My Pursuit of Glass Edges in Leather Craft

When I started leather craft, I began to learn and study everything I could about the craft in an effort to get good quickly. Early on, I focused hard on saddle stitching. I would punch holes in leather scraps and stitch them together when I wasn’t actually trying to make something. As I became proficient at stitching, I started to focus on leather edges. This is around the time I came across “glass edges”.

I’m not entirely sure whose video I was watching the first time I saw a glass edge, but I do remember being mesmerized. How the hell can leather have a mirror finish?

I set out trying to attain the glass edge without much direction. I’d go through my grits and sand a bit longer than normal, add some Tokonole, and be disappointed with the results. It’s not that these attempts were bad, it’s just that glass edges they were not. Not even close, in fact.

I needed to do more research. The problem was, there was very little information out there and most of it was simply “it’s all in the sanding” or “just finish with beeswax”.

Yes, it’s all in the sanding. No, you don’t finish with wax.


So What is a Glass Edge? 

I’m assuming you’ve already watched my video but if not, the glass edge is the result of burnishing your leather edges until they have a mirror-like finish. I’ve seen it called a glass edge, candy edge, glossy edge, mirror edge… It really doesn’t matter. Point is it is as burnished as you can get leather (as far as I’m aware), it’s a skill that is impressive and sought after by leather workers, and it represents hard work and experience in the craft. 

There’s a reason you don’t see brand new leather workers out there putting glass edges on wallets. They’re still working on the basics and have a long way to go. If you came across this video and you’re brand new to leather craft, maybe check out my beginner burnishing tutorial before jumping into this one.


I Can Handle it. What Do I need?

Getting a glass edge is more about technique than it is about fancy tools, but you still need a couple things (there are links to everything you need at the bottom of the article):

Leather to Burnish

Veg tanned leather is ideal. Shell cordovan is best. And to really show off the shine, make a wallet or something with super thick edges.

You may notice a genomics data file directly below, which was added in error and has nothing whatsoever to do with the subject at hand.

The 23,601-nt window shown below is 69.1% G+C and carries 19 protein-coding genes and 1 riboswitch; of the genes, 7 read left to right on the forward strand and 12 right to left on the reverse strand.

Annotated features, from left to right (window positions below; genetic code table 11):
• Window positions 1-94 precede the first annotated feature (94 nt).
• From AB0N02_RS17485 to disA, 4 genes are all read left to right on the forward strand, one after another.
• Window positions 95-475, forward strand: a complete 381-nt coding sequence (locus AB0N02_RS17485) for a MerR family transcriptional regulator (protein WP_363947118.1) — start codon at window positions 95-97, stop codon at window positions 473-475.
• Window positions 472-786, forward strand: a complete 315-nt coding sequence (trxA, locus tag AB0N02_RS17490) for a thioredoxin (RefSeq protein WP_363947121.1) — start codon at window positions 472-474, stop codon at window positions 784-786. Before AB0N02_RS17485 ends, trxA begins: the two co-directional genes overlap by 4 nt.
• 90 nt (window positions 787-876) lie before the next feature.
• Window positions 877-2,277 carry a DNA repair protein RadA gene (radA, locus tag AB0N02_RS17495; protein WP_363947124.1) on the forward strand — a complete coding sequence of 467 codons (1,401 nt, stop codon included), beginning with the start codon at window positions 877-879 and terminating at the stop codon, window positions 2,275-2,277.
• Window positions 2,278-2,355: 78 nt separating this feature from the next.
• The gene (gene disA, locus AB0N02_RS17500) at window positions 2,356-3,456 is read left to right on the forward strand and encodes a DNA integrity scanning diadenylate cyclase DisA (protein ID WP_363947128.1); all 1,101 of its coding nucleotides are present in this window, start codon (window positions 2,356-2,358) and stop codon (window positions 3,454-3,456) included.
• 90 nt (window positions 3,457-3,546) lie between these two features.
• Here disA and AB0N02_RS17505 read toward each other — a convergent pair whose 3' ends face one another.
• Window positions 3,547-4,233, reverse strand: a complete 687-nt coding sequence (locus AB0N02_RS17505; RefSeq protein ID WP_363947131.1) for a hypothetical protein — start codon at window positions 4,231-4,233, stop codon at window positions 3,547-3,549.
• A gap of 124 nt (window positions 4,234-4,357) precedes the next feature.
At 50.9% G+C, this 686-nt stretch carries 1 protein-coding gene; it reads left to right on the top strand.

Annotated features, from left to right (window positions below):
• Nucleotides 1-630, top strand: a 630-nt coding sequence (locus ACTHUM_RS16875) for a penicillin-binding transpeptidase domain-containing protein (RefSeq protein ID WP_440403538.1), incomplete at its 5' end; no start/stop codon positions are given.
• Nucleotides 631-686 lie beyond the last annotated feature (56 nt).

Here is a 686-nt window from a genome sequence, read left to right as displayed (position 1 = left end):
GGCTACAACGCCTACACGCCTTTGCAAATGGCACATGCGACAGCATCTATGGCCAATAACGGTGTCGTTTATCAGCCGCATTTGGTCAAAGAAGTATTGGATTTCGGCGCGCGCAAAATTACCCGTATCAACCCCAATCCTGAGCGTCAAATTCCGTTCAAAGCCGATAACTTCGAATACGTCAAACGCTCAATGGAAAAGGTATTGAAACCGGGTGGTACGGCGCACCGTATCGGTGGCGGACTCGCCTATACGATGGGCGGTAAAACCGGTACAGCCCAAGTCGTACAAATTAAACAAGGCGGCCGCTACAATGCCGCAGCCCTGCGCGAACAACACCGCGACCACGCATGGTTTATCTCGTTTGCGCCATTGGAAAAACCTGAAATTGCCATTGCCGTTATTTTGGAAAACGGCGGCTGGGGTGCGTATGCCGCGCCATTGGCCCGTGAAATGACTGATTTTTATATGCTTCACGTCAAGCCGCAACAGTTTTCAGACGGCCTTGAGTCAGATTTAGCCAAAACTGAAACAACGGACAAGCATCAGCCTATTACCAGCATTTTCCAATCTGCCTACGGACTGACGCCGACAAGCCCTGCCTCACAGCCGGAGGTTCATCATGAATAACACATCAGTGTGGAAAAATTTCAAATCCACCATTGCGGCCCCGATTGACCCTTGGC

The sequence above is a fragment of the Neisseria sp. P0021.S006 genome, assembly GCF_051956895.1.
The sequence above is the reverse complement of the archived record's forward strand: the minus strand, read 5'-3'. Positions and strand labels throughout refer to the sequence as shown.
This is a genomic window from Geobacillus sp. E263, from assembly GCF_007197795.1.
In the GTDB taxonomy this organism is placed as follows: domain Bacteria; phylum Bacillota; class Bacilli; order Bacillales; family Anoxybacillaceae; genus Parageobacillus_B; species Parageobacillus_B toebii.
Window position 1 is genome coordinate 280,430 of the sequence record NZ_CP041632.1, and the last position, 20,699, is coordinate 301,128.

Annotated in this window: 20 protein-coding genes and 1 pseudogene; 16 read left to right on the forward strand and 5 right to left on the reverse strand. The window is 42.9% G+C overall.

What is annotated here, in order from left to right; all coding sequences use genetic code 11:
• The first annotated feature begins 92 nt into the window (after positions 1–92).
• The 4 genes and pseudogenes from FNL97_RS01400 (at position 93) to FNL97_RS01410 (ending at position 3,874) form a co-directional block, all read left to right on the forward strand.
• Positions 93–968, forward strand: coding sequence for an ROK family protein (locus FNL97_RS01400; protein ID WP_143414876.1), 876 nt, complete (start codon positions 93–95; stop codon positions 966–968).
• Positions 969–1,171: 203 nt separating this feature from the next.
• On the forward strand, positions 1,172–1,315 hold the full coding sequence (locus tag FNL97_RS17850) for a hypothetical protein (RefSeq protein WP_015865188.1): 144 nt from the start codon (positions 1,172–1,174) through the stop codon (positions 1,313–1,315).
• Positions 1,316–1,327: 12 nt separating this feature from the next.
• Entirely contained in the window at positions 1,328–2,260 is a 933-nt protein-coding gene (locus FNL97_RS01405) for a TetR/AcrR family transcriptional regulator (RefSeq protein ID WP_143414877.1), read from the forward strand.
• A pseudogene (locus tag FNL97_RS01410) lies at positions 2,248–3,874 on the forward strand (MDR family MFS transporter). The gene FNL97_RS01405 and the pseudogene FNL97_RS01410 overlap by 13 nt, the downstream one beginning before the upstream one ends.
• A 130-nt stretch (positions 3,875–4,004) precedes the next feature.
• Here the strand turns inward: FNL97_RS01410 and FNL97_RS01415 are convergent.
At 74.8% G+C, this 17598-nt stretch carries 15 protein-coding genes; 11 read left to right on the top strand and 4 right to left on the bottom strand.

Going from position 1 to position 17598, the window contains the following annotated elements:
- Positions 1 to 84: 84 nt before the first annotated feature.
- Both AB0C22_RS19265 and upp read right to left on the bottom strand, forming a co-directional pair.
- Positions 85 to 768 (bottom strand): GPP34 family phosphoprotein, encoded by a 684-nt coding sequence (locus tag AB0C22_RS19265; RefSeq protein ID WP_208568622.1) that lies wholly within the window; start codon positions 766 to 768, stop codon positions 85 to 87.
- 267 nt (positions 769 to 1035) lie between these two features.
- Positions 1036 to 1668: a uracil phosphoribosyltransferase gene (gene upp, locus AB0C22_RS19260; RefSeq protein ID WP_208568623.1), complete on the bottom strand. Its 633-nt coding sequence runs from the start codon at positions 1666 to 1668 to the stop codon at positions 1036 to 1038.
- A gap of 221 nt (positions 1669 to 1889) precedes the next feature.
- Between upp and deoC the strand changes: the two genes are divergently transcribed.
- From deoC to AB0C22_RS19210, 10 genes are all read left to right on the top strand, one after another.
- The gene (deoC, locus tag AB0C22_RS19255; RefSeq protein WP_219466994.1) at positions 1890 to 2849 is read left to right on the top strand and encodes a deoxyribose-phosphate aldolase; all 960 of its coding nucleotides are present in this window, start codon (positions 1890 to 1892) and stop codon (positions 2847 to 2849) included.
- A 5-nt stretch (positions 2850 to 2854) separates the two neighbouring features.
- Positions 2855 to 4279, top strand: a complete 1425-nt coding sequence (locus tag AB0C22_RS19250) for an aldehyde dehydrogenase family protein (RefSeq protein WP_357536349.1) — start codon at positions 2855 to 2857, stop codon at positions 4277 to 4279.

You should have this for basic leather burnishing anyway, but if you don’t, pick up a pack of assorted sandpapers from Amazon. They’re cheaper than getting them at a big box store and they give you grits from 220-3000.

Micro Mesh Sand Papers

These sandpapers go far beyond the normal stuff we use and take us up to 12000 grit.

Tokonole and a Grog Marker

I’m pretty sure this will not work using gum trag. Stick with Tokonole and do yourself a favour and get a Grog Marker. I have a video about why you need one.

Canvas Cloth

Use this instead of your wood slicker. This will get a better edge here.


How to Burnish a Glass Edge

It’s honestly better if you watch the video but to summarize, here’s what you do:

  1. Start with a flat edge on your leather
  2. Sand with 120
  3. Sand with 220
  4. Sand with 320
  5. Sand with 400
  6. Sand with 600
  7. Bevel edges
  8. Sand with 800
  9. Apply first coat of Tokonole
  10. Burnish with canvas
  11. Apply second coat of Tokonole
  12. Burnish again
  13. Sand with 1000
  14. Apply Tokonole and burnish
  15. Sand with 1200
  16. Apply Tokonole and burnish
  17. Sand with 1500
  18. Apply Tokonole and burnish
  19. Sand with 2000
  20. Apply Tokonole and burnish
  21. Sand with 3000
  22. Apply Tokonole and burnish
  23. Sand with 3200 Micro Mesh
  24. Buff with canvas
  25. Sand with 3400 Micro Mesh
  26. Buff with canvas
  27. Sand with 3600 Micro Mesh
  28. Buff with canvas
  29. Sand with 4000 Micro Mesh
  30. Buff with canvas
  31. Sand with 6000 Micro Mesh
  32. Buff with canvas
  33. Sand with 8000 Micro Mesh
  34. Buff with canvas
  35. Sand with 12000 Micro Mesh
  36. Final buff with canvas


That’s a Hell of a Lot of Work for a Leather Edge

Yes it is.

Is it worth it? That’s up to you. It is a cool skill to have in your back pocket though.


Go Give it a Shot

If you do try it, shoot a video of the shine and tag me in it. I’d love to see how it works for you!


Glass Edge Shopping List



Add comment